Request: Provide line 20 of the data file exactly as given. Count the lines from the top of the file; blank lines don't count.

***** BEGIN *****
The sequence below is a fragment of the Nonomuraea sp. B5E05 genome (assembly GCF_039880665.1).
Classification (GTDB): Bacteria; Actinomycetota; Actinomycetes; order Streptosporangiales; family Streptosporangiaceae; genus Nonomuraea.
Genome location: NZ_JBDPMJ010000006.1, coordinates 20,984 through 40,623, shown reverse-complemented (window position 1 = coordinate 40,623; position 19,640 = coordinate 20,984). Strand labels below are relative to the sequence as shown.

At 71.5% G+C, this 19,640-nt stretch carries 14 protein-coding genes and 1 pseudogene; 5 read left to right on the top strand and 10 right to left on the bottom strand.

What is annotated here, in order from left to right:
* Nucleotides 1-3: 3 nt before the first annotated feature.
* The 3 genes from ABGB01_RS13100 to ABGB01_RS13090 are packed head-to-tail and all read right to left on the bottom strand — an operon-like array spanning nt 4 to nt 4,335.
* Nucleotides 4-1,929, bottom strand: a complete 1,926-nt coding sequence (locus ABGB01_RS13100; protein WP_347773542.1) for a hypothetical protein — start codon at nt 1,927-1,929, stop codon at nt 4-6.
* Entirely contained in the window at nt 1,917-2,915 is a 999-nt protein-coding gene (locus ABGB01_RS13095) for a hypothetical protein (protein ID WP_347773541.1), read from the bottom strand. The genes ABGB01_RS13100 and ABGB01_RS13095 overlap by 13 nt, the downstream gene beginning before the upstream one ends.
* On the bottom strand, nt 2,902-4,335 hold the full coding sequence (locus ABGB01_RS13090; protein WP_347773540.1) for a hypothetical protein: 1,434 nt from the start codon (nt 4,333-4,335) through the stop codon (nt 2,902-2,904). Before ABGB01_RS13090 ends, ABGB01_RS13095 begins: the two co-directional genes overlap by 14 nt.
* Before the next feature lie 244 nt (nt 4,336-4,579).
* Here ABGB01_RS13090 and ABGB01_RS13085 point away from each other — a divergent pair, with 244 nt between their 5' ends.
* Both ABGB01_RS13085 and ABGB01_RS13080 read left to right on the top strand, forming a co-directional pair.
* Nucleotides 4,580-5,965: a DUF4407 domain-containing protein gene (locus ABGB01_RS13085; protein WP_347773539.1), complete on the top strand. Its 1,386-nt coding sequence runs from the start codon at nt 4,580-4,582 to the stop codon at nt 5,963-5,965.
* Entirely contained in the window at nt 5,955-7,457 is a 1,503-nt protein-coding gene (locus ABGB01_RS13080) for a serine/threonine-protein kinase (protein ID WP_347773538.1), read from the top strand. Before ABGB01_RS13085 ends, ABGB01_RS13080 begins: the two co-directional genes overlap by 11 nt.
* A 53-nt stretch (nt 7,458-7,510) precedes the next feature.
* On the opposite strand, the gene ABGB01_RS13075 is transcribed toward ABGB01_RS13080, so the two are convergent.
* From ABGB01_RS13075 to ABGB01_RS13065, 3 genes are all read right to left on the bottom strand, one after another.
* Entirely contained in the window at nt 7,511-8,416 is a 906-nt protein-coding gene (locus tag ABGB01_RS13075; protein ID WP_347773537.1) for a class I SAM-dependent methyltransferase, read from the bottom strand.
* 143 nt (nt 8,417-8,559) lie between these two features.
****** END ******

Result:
* 143 nt (nt 8,417-8,559) lie between these two features.